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Learn SEO Through Forums

July 2, 2017 No Comments

Solana Beach Farmer's Market

I had someone who was reading my previous entries in my Learning SEO series ask about using forums to learn SEO. I promised that I would write a post about the value of forums in learning SEO.

Back in 1998 I became a moderator of a couple of forums on small business and website promotion on Yahoo Groups. Those lead to me becoming a moderator at Cre8asiteforums, joining forum owner Kim Krause Berg along with a number of other moderators such as Ammon Johns and Jill Whalen.

Cre8asiteforums was (and still is) a tremendous place to talk about SEO and web design and usability and accessibility. One of my favorite individual forums on the site was one called The Website Hospital, where people would bring their site’s URL and concerns about it, and ask questions. That was were I learned a lot about auditing sites, and seeing what worked well on them, and what might need some help. This thread is a good introduction to it: Getting Started in the Website Hospital.

Here’s a thread I started in November of 2005 that was an interesting read, on SEO Myths.

Another forum that I have gotten a lot of value from over the years is one call Webmasterworld. Most of the members of this forum are practicing SEOs or siteowners, who enjoy sharing their experiences. It reminds me of a weather vane, in that people are often open with information about changes that they experience to rankings and traffic to their sites. You can see changes taking place on the Web from what they write.

Another place that can be informative about how search works is the Google Webmaster Help Forum. If you experience problems with a site, it is often a good place to search to see if anyone else has experienced something similar – it is possible that someone has, and the answers they received may help you as well.

There are other forums on the Web that focus upon SEO and Search. I’ve included the ones that I am most familiar with. There were some others that I participated on, that aren’t very active anymore. It doesn’t hurt to start off as a lurker, and learn about the customs and culture of a forum before you start participating in it. You may find some that you enjoy participating in very much.

When I started going to conferences and events after being involved in forums for a few years, I finally had a chance to meet in real life many people whom I had only met in discussions at forums. It was nice getting a chance to do so.

You can learn a lot through forums.


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Google Patents Extracting Facts from the Web

June 20, 2017 No Comments

When Google crawls the Web, it collects information about content on the pages it finds as well as links on pages. How much does it collect information about facts on the Web? Microsoft showed off an object-based search about 10 years ago, in the paper, Object-Level Ranking: Bringing Order to Web Objects..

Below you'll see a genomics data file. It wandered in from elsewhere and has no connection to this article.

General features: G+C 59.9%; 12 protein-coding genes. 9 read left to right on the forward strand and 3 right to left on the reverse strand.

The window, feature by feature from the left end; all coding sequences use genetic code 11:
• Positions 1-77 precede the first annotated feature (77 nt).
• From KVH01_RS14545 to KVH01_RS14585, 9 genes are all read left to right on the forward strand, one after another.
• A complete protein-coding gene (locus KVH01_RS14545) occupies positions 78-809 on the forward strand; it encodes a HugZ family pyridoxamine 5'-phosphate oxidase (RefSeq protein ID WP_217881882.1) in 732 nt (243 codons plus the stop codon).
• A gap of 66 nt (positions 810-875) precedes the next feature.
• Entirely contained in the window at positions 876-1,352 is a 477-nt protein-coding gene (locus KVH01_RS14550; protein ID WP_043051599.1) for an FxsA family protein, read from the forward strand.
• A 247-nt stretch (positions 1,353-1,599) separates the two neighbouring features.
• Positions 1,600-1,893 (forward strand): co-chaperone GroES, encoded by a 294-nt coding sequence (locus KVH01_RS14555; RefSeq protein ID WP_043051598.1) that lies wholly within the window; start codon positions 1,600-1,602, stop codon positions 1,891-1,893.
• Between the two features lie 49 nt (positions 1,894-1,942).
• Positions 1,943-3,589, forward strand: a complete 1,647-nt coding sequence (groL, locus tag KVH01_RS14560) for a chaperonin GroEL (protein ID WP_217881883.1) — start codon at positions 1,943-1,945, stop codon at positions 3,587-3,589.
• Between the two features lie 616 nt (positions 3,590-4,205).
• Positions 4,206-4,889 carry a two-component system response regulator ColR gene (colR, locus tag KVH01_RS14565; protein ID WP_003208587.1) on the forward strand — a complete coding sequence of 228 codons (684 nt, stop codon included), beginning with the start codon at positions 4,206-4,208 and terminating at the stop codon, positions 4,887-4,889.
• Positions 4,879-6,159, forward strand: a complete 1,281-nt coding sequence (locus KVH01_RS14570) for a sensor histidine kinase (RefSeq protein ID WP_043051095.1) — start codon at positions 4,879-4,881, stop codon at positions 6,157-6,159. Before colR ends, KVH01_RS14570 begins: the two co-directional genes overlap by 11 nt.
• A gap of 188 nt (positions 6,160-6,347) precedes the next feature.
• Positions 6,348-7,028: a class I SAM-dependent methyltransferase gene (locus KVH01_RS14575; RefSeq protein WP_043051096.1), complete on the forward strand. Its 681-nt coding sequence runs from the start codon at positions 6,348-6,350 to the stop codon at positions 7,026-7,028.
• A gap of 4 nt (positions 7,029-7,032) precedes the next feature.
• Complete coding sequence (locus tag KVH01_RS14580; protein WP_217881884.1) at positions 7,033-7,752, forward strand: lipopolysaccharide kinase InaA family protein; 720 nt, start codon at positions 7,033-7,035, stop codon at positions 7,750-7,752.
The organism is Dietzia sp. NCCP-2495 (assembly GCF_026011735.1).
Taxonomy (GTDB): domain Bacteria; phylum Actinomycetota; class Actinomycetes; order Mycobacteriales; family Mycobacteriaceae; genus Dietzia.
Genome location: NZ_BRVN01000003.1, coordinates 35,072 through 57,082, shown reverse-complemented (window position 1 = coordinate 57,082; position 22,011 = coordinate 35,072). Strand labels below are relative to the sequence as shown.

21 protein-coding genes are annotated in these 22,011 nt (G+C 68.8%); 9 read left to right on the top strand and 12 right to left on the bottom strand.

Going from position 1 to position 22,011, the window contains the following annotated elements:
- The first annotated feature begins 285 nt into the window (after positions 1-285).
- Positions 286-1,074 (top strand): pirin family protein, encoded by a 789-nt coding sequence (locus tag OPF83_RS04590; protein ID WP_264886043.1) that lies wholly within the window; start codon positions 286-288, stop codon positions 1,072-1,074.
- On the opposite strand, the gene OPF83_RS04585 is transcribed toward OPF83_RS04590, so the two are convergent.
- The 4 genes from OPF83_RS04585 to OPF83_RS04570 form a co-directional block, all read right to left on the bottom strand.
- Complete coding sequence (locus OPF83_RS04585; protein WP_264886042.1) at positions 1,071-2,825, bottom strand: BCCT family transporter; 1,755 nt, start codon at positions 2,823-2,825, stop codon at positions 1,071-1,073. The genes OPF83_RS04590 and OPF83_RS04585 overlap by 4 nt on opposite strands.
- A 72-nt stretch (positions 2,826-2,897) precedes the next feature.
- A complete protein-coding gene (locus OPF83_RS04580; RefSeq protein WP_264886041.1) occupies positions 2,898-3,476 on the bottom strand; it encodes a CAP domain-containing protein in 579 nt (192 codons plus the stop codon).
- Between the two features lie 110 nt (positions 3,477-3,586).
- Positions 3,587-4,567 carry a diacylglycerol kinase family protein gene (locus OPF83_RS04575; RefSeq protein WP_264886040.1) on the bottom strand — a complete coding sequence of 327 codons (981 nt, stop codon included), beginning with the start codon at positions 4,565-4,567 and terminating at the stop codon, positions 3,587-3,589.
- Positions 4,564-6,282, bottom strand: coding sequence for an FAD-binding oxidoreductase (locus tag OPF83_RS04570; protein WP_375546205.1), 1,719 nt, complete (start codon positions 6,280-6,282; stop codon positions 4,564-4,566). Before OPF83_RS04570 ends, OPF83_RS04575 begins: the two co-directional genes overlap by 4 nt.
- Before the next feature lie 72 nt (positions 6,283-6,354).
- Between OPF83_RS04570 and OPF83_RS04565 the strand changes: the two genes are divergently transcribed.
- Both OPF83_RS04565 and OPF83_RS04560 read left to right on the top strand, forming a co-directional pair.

The team from Microsoft Research Asia tells us in that paper:

Existing Web search engines generally treat a whole Web page as the unit for retrieval and consuming. However, there are various kinds of objects embedded in the static Web pages or Web databases. Typical objects are products, people, papers, organizations, etc. We can imagine that if these objects can be extracted and integrated from the Web, powerful object-level search engines can be built to meet users’ information needs more precisely, especially for some specific domains.

This patent from Google focuses upon extracting factual information about entities on the Web. It’s an approach that goes beyond making the Web index that we know Google for because it collects more information that is related to each other. The patent tells us:

Information extraction systems automatically extract structured information from unstructured or semi-structured documents. For example, some information extraction systems that exist extract facts from collections of electronic documents, with each fact identifying a subject entity, an attribute possessed by the entity, and the value of the attribute for the entity.

I’m reminded of an early Google Provisional patent that Sergy Brin came up with in the 1990s. My post about that patent I called, Google’s First Semantic Search Invention was Patented in 1999. The patent it is about was titled Extracting Patterns and Relations from Scattered Databases Such as the World Wide Web (pdf) (Skip ahead to the third page, where it becomes much more readable). This was published as a paper on the Stanford website. It describes Sergy Brin taking some facts about some books, and searching for those books on the Web; once they are found; patterns about the locations of those books are gathered, and information about other books are collected as well. That approach sounds much like the one from this patent granted the first week of this month:

In general, one innovative aspect of the subject matter described in this specification can be embodied in methods that include the actions of obtaining a plurality of seed facts, wherein each seed fact identifies a subject entity, an attribute possessed by the subject entity, and an object, and wherein the object is an attribute value of the attribute possessed by the subject entity; generating a plurality of patterns from the seed facts, wherein each of the plurality of patterns is a dependency pattern generated from a dependency parse, wherein a dependency parse of a text portion corresponds to a directed graph of vertices and edges, wherein each vertex represents a token in the text portion and each edge represents a syntactic relationship between tokens represented by vertices connected by the edge, wherein each vertex is associated with the token represented by the vertex and a part of speech tag, and wherein a dependency pattern corresponds to a sub-graph of a dependency parse with one or more of the vertices in the sub-graph having a token associated with the vertex replaced by a variable; applying the patterns to documents in a collection of documents to extract a plurality of candidate additional facts from the collection of documents; and selecting one or more additional facts from the plurality of candidate additional facts.